Real Estate, Atlas



Atlas_12GatefoldAt this point in their career, I was not expecting much from Real Estate. Their first two albums, Real Estate and Days failed to grab my attention in any meaningful way. They sounded unpolished, juvenile, and, frankly, lacking motivation in their music. It seemed pointless to follow them. Atlas is Real Estate’s third full length album, but counting albums worth space on your phone, this is their first. The element of this album that needs to be stressed is how shocking it was compared to their last two full fledged albums, which appeared to be lacking in any development. They’ve so heavily refined their hazy and vague garage band sound into something so cogent and awesome that Atlas is sure to help Real Estate gain traction where they have thus far failed to.

Analyzing the content of the lyrics for many artists can be boiled down to three simple ideas: sex, fame, and drugs. I accept that as the norm. Previously, Real Estate only had songs about having a good time while doing fun things – music that you relate best to at the beach. Since this is Michigan, they struck me as foreign and rather bland. The transformation in Atlas is representative of how they have gone from writing dopey, meaningless songs to constructing powerful, emotionally charged ballads about life. It makes them more accessible. As “Crime” laments “Toss and turn all night, don’t know how to make this right. / Crippling anxiety,” Real Estate demonstrates that they know there is more to life than having a good time: there is real struggle and terror out there. Real Estate appeals to this fear,  and, in a true stroke of genius, makes themselves instantly accessible to everyone. That is the defining moment of Atlas, and it is sure to be the crystallizing moment for Real Estate’s new fans.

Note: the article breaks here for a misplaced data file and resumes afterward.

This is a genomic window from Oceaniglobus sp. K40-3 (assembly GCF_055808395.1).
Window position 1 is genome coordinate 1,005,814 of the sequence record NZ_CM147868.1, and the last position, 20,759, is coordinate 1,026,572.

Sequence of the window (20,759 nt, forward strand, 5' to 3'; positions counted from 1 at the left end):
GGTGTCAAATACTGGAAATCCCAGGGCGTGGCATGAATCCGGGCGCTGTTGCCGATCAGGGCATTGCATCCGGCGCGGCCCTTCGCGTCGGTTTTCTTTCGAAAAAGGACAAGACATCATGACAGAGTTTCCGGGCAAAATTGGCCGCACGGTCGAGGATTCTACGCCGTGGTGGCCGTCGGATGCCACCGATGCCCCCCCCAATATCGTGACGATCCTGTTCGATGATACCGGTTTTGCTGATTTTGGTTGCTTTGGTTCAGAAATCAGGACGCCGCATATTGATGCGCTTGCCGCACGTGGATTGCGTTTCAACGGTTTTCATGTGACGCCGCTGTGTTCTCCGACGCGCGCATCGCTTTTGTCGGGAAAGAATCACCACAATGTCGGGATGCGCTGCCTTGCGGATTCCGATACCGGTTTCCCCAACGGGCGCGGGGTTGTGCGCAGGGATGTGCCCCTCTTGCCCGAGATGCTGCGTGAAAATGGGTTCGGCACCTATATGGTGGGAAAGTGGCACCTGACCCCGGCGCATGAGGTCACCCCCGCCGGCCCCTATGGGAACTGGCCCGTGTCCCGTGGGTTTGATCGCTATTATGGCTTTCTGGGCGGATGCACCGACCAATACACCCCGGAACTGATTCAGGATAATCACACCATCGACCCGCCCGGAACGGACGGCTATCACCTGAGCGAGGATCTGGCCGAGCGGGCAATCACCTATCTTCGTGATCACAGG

Real Estate takes their new accessibility one step further with their music video for “Crime.” In a gambit I have never seen,  Real Estate took their biggest hit of this new album, wrote down the tablature (which, for those who do not know, is a method of note reading used by beginner guitar players), and showed viewers how to play it:

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That was their official music video for the most popular song from Atlas. Can a music video make you feel any closer to an artist than that?

Atlas proves that by focusing on the important aspects of making music, which in Real Estate’s case is connecting with fans, that a band or artist can win over the ears of people who had previously written them off. This “open to all” attitude that is embodied by Atlas is sure to bring Real Estate the recognition they now deserve.

written by Tom Johnson